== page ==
Squid soup, part I: The Myth of the Product Adoption Lifecycle
One of the most important ideas in business writing is certainly Geoff Moore’s Crossing the Chasm. In it, he talks about the bell curve that indicates how any population will respond to a new technology.(Espen Andersen points out that the real source is the Diffusion of Innovations, by Rogers. My apologies to Everett).
The little green tail on the left represent the few, the brave, the innovators. These are the geeks and the nerds that love new stuff. The black segment next to it are the early adopters (not adapters, that means something else) that embrace new ideas that help them do the rest of their lives more productively. The next group picks up new ideas a little more slowly (these are the folks who bought an iPod last year) and the next group completes the mass market (these are the ones that will buy an iPod next year). The last group are the laggards and they still have a record player.
One of the giant insights of the new marketing is that the only way to introduce a new idea is to move across the curve. Sell to the little tail, they tell the next group, which passes the word on to the mass market. That’s why the little tiny green tail is so valuable… these are the people who are listening, these are the people who will become your marketing force.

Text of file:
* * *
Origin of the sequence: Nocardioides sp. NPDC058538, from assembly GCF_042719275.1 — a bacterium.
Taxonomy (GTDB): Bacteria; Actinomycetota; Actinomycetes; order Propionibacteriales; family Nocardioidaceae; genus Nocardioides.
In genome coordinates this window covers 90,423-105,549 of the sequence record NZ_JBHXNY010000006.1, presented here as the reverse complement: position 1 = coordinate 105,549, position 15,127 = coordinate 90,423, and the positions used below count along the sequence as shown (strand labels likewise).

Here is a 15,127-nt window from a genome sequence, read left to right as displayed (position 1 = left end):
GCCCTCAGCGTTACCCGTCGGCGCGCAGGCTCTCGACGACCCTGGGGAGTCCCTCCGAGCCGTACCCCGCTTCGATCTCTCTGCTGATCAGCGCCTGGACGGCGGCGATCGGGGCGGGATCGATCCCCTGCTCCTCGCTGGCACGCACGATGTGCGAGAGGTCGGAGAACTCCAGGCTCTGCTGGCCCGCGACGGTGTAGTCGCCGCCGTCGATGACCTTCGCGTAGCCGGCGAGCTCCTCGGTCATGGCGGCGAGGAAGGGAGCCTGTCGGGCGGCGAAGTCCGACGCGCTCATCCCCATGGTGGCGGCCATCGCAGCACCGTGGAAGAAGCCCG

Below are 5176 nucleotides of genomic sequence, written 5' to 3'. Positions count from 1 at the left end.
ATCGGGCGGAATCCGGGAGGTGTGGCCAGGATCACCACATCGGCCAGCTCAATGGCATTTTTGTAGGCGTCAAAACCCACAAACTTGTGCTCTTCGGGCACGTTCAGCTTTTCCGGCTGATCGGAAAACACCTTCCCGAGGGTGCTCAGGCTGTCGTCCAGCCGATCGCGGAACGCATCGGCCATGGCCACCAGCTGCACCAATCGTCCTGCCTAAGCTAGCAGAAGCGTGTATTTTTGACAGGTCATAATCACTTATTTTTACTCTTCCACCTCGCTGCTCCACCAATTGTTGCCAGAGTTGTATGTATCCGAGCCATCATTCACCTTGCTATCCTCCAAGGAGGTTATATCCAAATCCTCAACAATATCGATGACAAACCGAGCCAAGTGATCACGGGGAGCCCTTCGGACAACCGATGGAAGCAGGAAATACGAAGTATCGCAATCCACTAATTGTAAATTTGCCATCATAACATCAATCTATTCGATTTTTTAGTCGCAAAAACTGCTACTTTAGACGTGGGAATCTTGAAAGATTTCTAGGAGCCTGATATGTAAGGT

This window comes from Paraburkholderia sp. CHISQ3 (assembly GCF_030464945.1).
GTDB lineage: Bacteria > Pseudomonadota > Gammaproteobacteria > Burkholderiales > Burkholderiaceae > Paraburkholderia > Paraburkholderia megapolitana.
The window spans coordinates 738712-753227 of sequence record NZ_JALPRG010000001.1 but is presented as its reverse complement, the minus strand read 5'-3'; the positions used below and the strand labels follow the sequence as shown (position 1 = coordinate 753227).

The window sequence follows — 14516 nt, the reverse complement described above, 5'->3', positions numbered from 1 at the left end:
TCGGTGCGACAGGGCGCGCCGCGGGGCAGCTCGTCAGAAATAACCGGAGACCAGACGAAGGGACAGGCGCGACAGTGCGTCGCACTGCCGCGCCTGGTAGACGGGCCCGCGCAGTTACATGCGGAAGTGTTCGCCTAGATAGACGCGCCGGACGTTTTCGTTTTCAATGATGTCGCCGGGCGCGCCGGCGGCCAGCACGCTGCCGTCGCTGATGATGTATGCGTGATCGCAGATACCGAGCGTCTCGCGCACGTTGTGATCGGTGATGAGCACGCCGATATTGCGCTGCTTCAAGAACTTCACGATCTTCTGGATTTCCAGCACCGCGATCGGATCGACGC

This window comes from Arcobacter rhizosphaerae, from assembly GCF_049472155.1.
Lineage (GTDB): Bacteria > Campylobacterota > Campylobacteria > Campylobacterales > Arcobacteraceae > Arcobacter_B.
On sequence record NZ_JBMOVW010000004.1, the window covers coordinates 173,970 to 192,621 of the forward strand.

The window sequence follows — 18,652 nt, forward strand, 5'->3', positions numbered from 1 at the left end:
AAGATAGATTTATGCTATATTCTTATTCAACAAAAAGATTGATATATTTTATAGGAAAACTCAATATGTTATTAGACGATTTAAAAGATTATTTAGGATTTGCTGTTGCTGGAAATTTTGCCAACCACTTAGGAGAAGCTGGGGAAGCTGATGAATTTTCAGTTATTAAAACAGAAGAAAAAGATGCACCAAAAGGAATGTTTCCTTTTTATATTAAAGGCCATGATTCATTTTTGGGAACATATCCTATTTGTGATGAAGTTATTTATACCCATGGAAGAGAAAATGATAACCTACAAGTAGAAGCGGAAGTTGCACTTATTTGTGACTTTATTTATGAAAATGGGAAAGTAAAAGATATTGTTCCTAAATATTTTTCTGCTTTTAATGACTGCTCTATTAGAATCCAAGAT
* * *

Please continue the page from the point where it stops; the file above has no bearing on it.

So, where’s the myth?
The myth is that marketers think these people actually care.
People don’t care, certainly not about marketers.
The vast majority of new products never show up anywhere on this curve. A new restaurant opens in Manhattan and the foodies don’t materialize. A new consulting practice, based on a challenging and proven idea, opens up but leading edge companies never become clients. A fresh new face decides to run for city council but the political junkies don’t sign her petition.
The truth is that for most ideas, for most markets, nothing happens at all.